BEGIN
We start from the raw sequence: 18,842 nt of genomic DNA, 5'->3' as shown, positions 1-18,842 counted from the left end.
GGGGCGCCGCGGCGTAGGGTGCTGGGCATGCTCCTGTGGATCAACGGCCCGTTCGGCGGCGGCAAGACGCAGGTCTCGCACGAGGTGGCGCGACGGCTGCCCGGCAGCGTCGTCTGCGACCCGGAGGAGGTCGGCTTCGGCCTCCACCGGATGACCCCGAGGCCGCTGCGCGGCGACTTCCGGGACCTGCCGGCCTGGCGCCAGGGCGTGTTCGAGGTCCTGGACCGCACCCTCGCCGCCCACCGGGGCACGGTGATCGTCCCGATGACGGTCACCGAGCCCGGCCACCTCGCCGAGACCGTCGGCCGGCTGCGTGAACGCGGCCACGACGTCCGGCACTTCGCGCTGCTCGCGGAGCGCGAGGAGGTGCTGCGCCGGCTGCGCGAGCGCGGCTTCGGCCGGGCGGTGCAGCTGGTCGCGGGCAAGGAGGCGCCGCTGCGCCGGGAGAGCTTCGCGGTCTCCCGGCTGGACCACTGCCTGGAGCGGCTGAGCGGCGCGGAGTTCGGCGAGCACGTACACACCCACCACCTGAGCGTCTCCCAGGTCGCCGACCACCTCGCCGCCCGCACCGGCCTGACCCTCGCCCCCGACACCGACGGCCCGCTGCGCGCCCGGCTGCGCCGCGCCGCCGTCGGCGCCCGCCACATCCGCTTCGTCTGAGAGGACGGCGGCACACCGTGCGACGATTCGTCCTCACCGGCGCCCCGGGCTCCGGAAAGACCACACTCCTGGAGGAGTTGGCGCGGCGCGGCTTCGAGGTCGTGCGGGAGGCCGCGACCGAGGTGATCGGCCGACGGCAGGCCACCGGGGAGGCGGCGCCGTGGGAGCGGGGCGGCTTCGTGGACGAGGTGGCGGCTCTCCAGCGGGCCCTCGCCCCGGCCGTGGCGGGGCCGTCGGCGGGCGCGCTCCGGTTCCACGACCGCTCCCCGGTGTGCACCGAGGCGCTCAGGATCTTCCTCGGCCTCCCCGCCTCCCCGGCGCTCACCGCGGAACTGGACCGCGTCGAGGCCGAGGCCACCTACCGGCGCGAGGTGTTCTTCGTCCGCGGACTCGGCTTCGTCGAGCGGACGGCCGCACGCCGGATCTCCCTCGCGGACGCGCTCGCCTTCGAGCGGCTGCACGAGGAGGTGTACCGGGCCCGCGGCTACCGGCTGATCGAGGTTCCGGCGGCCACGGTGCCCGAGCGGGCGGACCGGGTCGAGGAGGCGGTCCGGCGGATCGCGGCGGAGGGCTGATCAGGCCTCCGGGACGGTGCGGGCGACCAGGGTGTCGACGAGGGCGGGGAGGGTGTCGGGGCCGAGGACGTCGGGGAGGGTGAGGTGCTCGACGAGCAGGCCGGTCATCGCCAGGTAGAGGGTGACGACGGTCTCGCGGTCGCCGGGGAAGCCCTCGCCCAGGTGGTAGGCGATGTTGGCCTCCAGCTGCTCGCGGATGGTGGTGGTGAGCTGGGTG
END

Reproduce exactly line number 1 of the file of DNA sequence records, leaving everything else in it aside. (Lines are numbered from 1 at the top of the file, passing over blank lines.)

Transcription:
We start from the raw sequence: 18,842 nt of genomic DNA, 5'->3' as shown, positions 1-18,842 counted from the left end.